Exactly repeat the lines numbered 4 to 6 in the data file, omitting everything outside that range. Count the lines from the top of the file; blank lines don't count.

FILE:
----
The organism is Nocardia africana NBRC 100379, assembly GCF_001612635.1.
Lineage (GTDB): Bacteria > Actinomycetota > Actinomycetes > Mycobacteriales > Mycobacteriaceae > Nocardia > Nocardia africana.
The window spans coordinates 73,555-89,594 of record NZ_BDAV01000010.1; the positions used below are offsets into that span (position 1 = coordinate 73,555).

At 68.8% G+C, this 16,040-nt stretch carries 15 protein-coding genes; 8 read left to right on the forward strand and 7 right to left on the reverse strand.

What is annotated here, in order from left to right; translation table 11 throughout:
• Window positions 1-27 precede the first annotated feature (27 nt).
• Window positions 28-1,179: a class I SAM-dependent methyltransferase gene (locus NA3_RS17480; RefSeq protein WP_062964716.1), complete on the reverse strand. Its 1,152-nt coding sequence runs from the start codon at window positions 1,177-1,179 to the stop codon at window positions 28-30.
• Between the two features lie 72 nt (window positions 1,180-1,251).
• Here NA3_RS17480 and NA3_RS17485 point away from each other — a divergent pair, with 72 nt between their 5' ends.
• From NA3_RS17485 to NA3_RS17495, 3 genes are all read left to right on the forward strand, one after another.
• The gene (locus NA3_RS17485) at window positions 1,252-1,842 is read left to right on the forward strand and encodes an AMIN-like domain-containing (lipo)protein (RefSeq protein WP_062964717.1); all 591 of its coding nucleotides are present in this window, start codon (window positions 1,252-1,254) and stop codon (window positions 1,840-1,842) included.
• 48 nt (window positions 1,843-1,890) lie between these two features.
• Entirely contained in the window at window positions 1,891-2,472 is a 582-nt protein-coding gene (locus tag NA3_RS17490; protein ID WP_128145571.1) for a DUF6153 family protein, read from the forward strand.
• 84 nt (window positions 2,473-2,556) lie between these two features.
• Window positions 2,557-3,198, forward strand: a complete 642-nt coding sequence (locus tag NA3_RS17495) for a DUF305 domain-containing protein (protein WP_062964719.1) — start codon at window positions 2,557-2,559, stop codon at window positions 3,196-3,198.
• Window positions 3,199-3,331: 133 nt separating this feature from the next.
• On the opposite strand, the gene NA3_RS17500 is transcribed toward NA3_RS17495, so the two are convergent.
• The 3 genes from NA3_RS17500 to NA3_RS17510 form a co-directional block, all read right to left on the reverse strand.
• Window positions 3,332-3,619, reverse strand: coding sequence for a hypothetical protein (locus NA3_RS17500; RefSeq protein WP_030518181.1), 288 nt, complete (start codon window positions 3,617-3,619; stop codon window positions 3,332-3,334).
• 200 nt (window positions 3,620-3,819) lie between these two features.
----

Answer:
At 68.8% G+C, this 16,040-nt stretch carries 15 protein-coding genes; 8 read left to right on the forward strand and 7 right to left on the reverse strand.

What is annotated here, in order from left to right; translation table 11 throughout:
• Window positions 1-27 precede the first annotated feature (27 nt).